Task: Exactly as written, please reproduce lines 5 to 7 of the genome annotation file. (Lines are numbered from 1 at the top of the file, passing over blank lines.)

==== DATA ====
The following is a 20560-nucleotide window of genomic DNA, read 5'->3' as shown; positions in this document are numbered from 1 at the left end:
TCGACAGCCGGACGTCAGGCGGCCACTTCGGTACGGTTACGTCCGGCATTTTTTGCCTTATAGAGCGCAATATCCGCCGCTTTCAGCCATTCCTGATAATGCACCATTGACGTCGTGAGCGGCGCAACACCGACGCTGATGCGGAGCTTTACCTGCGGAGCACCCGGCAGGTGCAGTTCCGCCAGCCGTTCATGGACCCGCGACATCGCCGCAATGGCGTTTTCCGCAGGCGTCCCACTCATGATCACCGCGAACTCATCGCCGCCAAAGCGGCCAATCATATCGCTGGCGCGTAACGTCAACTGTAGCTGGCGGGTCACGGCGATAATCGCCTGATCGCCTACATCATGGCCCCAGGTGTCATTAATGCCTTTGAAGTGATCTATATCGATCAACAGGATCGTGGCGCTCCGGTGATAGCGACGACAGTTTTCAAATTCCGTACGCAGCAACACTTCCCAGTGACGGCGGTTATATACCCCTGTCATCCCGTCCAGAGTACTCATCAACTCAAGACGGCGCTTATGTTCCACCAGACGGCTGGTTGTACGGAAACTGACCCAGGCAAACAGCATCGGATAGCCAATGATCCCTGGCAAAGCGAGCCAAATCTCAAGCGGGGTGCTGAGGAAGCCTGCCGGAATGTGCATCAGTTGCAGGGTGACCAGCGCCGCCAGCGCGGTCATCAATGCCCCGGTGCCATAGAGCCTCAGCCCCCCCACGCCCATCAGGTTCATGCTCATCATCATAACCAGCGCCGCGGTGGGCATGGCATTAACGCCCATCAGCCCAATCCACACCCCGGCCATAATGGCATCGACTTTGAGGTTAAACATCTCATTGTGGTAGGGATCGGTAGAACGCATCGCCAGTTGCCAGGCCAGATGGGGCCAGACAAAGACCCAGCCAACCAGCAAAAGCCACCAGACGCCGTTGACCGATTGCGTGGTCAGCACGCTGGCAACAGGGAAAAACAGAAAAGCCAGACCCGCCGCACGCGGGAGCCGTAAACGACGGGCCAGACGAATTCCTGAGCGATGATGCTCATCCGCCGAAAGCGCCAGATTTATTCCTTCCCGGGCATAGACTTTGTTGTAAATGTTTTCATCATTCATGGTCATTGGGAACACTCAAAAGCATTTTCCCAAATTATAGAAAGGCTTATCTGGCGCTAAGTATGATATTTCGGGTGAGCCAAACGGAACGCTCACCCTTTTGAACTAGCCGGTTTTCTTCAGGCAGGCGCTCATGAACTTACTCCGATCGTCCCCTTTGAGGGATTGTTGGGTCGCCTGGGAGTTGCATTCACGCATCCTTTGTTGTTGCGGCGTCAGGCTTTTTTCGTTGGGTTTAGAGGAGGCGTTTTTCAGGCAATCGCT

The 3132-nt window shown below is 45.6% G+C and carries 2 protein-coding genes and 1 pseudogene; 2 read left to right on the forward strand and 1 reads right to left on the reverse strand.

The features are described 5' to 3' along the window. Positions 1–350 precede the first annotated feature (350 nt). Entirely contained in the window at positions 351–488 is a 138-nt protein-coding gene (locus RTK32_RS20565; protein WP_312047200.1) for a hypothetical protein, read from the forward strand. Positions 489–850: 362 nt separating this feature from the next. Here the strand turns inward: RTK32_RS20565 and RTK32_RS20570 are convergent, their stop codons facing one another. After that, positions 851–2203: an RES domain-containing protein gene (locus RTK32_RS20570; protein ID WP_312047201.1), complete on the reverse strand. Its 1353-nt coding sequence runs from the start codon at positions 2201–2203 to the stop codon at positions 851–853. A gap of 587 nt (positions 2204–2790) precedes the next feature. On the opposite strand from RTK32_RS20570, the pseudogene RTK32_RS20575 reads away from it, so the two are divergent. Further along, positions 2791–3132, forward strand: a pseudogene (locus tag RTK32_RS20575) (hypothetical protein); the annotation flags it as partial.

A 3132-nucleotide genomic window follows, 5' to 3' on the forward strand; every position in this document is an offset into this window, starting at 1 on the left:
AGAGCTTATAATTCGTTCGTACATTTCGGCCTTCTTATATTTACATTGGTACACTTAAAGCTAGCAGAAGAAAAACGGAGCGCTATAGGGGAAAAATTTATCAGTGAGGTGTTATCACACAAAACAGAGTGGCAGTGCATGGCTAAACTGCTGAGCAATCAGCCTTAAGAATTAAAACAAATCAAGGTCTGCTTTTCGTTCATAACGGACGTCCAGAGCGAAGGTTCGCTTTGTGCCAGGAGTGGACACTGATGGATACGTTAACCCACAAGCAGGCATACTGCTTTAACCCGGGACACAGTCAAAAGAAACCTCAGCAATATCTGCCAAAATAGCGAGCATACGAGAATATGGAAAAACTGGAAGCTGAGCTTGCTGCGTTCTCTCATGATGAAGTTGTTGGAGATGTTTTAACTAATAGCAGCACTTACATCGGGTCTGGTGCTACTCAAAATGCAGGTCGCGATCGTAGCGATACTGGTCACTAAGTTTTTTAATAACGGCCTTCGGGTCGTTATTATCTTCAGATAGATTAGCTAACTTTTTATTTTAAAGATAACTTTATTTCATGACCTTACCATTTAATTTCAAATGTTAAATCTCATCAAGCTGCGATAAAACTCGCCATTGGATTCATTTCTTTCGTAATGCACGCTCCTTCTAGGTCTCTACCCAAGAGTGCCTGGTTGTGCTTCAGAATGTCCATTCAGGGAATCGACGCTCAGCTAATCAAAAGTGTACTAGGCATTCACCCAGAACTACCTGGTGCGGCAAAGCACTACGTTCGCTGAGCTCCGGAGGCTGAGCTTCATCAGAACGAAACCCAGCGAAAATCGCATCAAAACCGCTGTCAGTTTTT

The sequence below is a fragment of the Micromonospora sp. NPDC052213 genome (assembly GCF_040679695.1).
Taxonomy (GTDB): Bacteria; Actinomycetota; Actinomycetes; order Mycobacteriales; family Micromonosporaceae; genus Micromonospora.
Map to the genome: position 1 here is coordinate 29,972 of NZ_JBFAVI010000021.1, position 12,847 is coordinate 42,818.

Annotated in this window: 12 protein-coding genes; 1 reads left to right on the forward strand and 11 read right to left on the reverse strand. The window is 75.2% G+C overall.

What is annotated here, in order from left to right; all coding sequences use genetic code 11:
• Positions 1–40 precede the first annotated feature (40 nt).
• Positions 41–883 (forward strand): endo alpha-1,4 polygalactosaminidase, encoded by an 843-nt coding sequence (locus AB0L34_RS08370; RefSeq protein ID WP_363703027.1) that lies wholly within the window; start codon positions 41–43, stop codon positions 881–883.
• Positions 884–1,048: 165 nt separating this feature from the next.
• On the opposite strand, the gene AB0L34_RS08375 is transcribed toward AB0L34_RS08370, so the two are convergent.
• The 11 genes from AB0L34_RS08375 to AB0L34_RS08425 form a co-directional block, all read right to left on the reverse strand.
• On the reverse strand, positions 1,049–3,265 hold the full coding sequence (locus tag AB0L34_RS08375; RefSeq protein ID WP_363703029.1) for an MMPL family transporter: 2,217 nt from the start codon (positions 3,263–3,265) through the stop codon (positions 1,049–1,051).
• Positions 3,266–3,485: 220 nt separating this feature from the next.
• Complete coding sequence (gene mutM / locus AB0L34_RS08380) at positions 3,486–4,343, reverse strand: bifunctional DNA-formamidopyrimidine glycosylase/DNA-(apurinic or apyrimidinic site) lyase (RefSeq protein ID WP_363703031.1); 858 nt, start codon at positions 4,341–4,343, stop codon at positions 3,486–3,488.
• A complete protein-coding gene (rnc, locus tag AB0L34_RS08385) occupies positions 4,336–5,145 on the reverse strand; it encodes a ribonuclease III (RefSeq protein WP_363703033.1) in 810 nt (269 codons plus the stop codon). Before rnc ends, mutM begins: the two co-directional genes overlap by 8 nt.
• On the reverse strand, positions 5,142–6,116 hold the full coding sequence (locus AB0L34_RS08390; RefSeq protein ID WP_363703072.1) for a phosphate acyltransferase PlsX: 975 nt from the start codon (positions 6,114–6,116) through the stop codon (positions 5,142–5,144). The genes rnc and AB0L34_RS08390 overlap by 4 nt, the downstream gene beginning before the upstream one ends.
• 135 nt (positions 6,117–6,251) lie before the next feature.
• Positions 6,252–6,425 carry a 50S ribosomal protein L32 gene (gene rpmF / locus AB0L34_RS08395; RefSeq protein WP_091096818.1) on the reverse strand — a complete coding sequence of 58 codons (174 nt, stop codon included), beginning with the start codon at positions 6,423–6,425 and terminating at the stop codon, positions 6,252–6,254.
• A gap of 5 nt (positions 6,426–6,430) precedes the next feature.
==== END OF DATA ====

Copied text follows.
A 3132-nucleotide genomic window follows, 5' to 3' on the forward strand; every position in this document is an offset into this window, starting at 1 on the left:
AGAGCTTATAATTCGTTCGTACATTTCGGCCTTCTTATATTTACATTGGTACACTTAAAGCTAGCAGAAGAAAAACGGAGCGCTATAGGGGAAAAATTTATCAGTGAGGTGTTATCACACAAAACAGAGTGGCAGTGCATGGCTAAACTGCTGAGCAATCAGCCTTAAGAATTAAAACAAATCAAGGTCTGCTTTTCGTTCATAACGGACGTCCAGAGCGAAGGTTCGCTTTGTGCCAGGAGTGGACACTGATGGATACGTTAACCCACAAGCAGGCATACTGCTTTAACCCGGGACACAGTCAAAAGAAACCTCAGCAATATCTGCCAAAATAGCGAGCATACGAGAATATGGAAAAACTGGAAGCTGAGCTTGCTGCGTTCTCTCATGATGAAGTTGTTGGAGATGTTTTAACTAATAGCAGCACTTACATCGGGTCTGGTGCTACTCAAAATGCAGGTCGCGATCGTAGCGATACTGGTCACTAAGTTTTTTAATAACGGCCTTCGGGTCGTTATTATCTTCAGATAGATTAGCTAACTTTTTATTTTAAAGATAACTTTATTTCATGACCTTACCATTTAATTTCAAATGTTAAATCTCATCAAGCTGCGATAAAACTCGCCATTGGATTCATTTCTTTCGTAATGCACGCTCCTTCTAGGTCTCTACCCAAGAGTGCCTGGTTGTGCTTCAGAATGTCCATTCAGGGAATCGACGCTCAGCTAATCAAAAGTGTACTAGGCATTCACCCAGAACTACCTGGTGCGGCAAAGCACTACGTTCGCTGAGCTCCGGAGGCTGAGCTTCATCAGAACGAAACCCAGCGAAAATCGCATCAAAACCGCTGTCAGTTTTT

The sequence below is a fragment of the Micromonospora sp. NPDC052213 genome (assembly GCF_040679695.1).